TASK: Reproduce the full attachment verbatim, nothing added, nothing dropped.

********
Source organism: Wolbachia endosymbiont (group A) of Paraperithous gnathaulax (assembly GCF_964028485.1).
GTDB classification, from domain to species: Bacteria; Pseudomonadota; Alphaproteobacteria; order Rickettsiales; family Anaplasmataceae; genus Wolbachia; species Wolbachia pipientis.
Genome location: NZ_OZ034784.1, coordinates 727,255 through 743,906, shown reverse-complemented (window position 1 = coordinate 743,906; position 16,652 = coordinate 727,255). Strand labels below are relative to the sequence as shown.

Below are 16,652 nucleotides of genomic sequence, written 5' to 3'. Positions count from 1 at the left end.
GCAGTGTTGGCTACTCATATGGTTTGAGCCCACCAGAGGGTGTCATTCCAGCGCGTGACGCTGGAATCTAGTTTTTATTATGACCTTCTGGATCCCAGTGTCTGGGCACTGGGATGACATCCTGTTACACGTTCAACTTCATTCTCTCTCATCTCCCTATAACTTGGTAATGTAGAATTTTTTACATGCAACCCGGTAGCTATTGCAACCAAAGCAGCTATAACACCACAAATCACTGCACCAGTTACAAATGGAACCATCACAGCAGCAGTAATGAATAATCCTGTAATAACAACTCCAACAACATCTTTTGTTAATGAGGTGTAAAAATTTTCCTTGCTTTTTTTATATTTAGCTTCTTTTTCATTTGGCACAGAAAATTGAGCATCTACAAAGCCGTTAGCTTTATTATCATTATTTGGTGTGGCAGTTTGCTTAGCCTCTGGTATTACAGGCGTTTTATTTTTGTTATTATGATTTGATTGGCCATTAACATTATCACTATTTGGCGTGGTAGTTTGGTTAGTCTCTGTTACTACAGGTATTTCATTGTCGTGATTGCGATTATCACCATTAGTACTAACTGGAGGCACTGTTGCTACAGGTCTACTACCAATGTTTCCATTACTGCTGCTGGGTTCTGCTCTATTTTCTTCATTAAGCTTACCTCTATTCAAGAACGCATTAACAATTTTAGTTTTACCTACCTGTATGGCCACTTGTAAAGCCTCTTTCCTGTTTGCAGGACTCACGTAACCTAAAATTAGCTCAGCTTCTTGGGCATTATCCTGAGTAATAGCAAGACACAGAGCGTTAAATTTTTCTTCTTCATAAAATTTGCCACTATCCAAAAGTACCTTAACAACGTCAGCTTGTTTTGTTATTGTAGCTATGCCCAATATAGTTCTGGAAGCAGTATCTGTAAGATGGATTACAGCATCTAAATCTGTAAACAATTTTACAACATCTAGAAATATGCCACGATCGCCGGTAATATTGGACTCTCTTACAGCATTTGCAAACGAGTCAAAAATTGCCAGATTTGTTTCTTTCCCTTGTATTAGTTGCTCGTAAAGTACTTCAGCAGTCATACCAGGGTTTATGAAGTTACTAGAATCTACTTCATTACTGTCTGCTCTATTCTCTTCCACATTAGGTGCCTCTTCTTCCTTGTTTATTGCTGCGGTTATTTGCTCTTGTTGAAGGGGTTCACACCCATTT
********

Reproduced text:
Source organism: Wolbachia endosymbiont (group A) of Paraperithous gnathaulax (assembly GCF_964028485.1).
GTDB classification, from domain to species: Bacteria; Pseudomonadota; Alphaproteobacteria; order Rickettsiales; family Anaplasmataceae; genus Wolbachia; species Wolbachia pipientis.
Genome location: NZ_OZ034784.1, coordinates 727,255 through 743,906, shown reverse-complemented (window position 1 = coordinate 743,906; position 16,652 = coordinate 727,255). Strand labels below are relative to the sequence as shown.

Below are 16,652 nucleotides of genomic sequence, written 5' to 3'. Positions count from 1 at the left end.
GCAGTGTTGGCTACTCATATGGTTTGAGCCCACCAGAGGGTGTCATTCCAGCGCGTGACGCTGGAATCTAGTTTTTATTATGACCTTCTGGATCCCAGTGTCTGGGCACTGGGATGACATCCTGTTACACGTTCAACTTCATTCTCTCTCATCTCCCTATAACTTGGTAATGTAGAATTTTTTACATGCAACCCGGTAGCTATTGCAACCAAAGCAGCTATAACACCACAAATCACTGCACCAGTTACAAATGGAACCATCACAGCAGCAGTAATGAATAATCCTGTAATAACAACTCCAACAACATCTTTTGTTAATGAGGTGTAAAAATTTTCCTTGCTTTTTTTATATTTAGCTTCTTTTTCATTTGGCACAGAAAATTGAGCATCTACAAAGCCGTTAGCTTTATTATCATTATTTGGTGTGGCAGTTTGCTTAGCCTCTGGTATTACAGGCGTTTTATTTTTGTTATTATGATTTGATTGGCCATTAACATTATCACTATTTGGCGTGGTAGTTTGGTTAGTCTCTGTTACTACAGGTATTTCATTGTCGTGATTGCGATTATCACCATTAGTACTAACTGGAGGCACTGTTGCTACAGGTCTACTACCAATGTTTCCATTACTGCTGCTGGGTTCTGCTCTATTTTCTTCATTAAGCTTACCTCTATTCAAGAACGCATTAACAATTTTAGTTTTACCTACCTGTATGGCCACTTGTAAAGCCTCTTTCCTGTTTGCAGGACTCACGTAACCTAAAATTAGCTCAGCTTCTTGGGCATTATCCTGAGTAATAGCAAGACACAGAGCGTTAAATTTTTCTTCTTCATAAAATTTGCCACTATCCAAAAGTACCTTAACAACGTCAGCTTGTTTTGTTATTGTAGCTATGCCCAATATAGTTCTGGAAGCAGTATCTGTAAGATGGATTACAGCATCTAAATCTGTAAACAATTTTACAACATCTAGAAATATGCCACGATCGCCGGTAATATTGGACTCTCTTACAGCATTTGCAAACGAGTCAAAAATTGCCAGATTTGTTTCTTTCCCTTGTATTAGTTGCTCGTAAAGTACTTCAGCAGTCATACCAGGGTTTATGAAGTTACTAGAATCTACTTCATTACTGTCTGCTCTATTCTCTTCCACATTAGGTGCCTCTTCTTCCTTGTTTATTGCTGCGGTTATTTGCTCTTGTTGAAGGGGTTCACACCCATTT